Increasing challenges - the Polish perspective on regional security and migration
Speaker: Dr Witold Waszczykowski, Minister of Foreign Affairs, Republic of Poland
Date: Tuesday 2 May 2017, 4:15 - 5:15pm
Venue: Weston Theatre, Level 1, Crawford Building #132, 1 Lennox Crossing, ANU
Registration is required (free and open to the public):
In Poland's view , Russia’s aggression in Eastern Ukraine and its annexation of Crimea are a severe violation of the basic foundations of the world order established at the end of the Cold War, posing a direct threat to security, democratic institutions and values of free people. Growing instability in the Middle East and North Africa have forced thousands of migrants to flee from their home countries in search of a better and safer life, sparking a major crisis in Europe. In Asia, power politics, the use of military force and disregard for international law become more and more apparent.
Poland's foreign affairs Minister will talk about possible actions that can be taken to address these issues effectively. He will present Poland’s role in promoting international peace and security, stability, as well as sustained development, in particular the country’s active involvement in UN peacekeeping operations. He will also outline his strategic vision of Poland’s potential contribution to the activities of the UN Security Council, on which his country is currently seeking a non-permanent seat for 2018-2019.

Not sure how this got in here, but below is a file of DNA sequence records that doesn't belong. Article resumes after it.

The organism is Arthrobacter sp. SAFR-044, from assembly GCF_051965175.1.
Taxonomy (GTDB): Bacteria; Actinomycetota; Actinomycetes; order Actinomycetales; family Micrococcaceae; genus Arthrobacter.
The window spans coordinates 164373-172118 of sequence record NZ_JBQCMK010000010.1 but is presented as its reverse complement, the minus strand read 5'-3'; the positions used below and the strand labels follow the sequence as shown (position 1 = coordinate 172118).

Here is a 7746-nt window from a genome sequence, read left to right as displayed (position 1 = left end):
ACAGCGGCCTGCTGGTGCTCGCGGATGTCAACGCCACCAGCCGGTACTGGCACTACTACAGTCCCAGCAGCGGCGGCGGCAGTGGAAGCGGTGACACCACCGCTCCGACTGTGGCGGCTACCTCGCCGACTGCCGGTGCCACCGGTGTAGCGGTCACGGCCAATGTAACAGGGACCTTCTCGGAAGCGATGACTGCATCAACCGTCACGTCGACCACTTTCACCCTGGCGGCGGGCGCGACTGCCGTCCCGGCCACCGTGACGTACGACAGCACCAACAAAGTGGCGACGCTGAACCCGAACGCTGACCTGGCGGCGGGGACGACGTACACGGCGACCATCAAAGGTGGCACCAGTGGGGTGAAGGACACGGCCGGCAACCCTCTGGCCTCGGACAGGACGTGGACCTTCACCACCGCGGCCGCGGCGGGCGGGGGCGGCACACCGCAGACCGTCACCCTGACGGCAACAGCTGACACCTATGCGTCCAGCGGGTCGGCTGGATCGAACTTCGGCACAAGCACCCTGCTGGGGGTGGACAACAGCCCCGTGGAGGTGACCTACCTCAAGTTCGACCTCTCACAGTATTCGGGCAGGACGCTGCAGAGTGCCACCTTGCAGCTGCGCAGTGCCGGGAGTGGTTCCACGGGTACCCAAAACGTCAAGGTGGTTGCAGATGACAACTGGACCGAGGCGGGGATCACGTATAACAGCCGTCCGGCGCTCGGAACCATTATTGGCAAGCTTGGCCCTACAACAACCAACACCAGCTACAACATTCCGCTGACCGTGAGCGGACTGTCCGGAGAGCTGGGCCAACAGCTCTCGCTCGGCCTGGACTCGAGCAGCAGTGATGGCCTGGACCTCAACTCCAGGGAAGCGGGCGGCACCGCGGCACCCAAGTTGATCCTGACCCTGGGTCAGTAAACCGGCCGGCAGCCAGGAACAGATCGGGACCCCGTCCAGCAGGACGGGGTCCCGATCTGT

Dr Witold Waszczykowski was appointed Poland’s Minister of Foreign Affairs in November 2015 and has been a deputy in the Polish Sejm (lower house of parliament) for the Law & Justice Party since 2011 (re-elected in 2015). In parliament, he has been deputy chair of the Foreign Affairs Committee and a delegate to the NATO Parliamentary Assembly.
Dr Waszczykowski’s distinguished career in Poland’s public service includes roles as Deputy Head of the National Security Bureau (2008-11) and Deputy Foreign Minister (2005-08), serving as the chief negotiator during missile shield talks between Poland and the United States. He has worked in a number of departments in the Ministry of Foreign Affairs since the early 1990s, including as Head of Poland’s Liaison Office to NATO, and was posted as the country’s Ambassador to Iran from 1999 to 2002. The chief of Polish diplomacy graduated from the Faculty of Philosophy and History at the University of Lodz (1980) and the Department of International Studies at the University of Oregon (1991). He then pursued postgraduate studies in international security and arms control at the Geneva Centre for Security Policy and was awarded a PhD in 1993.
Proudly presented in partnership with the Embassy of Poland.
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